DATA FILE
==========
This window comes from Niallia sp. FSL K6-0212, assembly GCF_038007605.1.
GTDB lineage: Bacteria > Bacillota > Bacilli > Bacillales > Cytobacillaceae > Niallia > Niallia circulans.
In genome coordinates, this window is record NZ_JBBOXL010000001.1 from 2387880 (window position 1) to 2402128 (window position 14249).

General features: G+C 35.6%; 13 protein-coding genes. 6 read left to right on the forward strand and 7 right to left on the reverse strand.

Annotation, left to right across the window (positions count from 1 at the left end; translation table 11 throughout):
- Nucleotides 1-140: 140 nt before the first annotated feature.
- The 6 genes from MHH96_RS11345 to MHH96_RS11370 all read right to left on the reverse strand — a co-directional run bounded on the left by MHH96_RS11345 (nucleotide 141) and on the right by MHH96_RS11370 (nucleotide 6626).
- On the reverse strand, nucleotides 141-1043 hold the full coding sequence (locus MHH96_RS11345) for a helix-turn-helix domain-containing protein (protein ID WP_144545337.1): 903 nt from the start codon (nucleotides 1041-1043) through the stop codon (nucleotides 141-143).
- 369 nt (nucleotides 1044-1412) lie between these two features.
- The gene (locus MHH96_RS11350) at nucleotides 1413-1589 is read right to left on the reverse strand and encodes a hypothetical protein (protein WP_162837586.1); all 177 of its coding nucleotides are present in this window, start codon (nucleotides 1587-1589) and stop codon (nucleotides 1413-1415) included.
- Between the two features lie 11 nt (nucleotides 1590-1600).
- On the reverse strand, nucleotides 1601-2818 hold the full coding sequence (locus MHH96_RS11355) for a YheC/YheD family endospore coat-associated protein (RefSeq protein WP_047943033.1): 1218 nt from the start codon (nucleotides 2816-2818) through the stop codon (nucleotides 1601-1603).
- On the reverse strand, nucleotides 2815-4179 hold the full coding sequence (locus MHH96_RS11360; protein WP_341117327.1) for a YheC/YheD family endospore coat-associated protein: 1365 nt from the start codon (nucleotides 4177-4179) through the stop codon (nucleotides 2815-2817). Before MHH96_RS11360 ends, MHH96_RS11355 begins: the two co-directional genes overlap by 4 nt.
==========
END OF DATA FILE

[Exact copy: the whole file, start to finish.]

This window comes from Niallia sp. FSL K6-0212, assembly GCF_038007605.1.
GTDB lineage: Bacteria > Bacillota > Bacilli > Bacillales > Cytobacillaceae > Niallia > Niallia circulans.
In genome coordinates, this window is record NZ_JBBOXL010000001.1 from 2387880 (window position 1) to 2402128 (window position 14249).

General features: G+C 35.6%; 13 protein-coding genes. 6 read left to right on the forward strand and 7 right to left on the reverse strand.

Annotation, left to right across the window (positions count from 1 at the left end; translation table 11 throughout):
- Nucleotides 1-140: 140 nt before the first annotated feature.
- The 6 genes from MHH96_RS11345 to MHH96_RS11370 all read right to left on the reverse strand — a co-directional run bounded on the left by MHH96_RS11345 (nucleotide 141) and on the right by MHH96_RS11370 (nucleotide 6626).
- On the reverse strand, nucleotides 141-1043 hold the full coding sequence (locus MHH96_RS11345) for a helix-turn-helix domain-containing protein (protein ID WP_144545337.1): 903 nt from the start codon (nucleotides 1041-1043) through the stop codon (nucleotides 141-143).
- 369 nt (nucleotides 1044-1412) lie between these two features.
- The gene (locus MHH96_RS11350) at nucleotides 1413-1589 is read right to left on the reverse strand and encodes a hypothetical protein (protein WP_162837586.1); all 177 of its coding nucleotides are present in this window, start codon (nucleotides 1587-1589) and stop codon (nucleotides 1413-1415) included.
- Between the two features lie 11 nt (nucleotides 1590-1600).
- On the reverse strand, nucleotides 1601-2818 hold the full coding sequence (locus MHH96_RS11355) for a YheC/YheD family endospore coat-associated protein (RefSeq protein WP_047943033.1): 1218 nt from the start codon (nucleotides 2816-2818) through the stop codon (nucleotides 1601-1603).
- On the reverse strand, nucleotides 2815-4179 hold the full coding sequence (locus MHH96_RS11360; protein WP_341117327.1) for a YheC/YheD family endospore coat-associated protein: 1365 nt from the start codon (nucleotides 4177-4179) through the stop codon (nucleotides 2815-2817). Before MHH96_RS11360 ends, MHH96_RS11355 begins: the two co-directional genes overlap by 4 nt.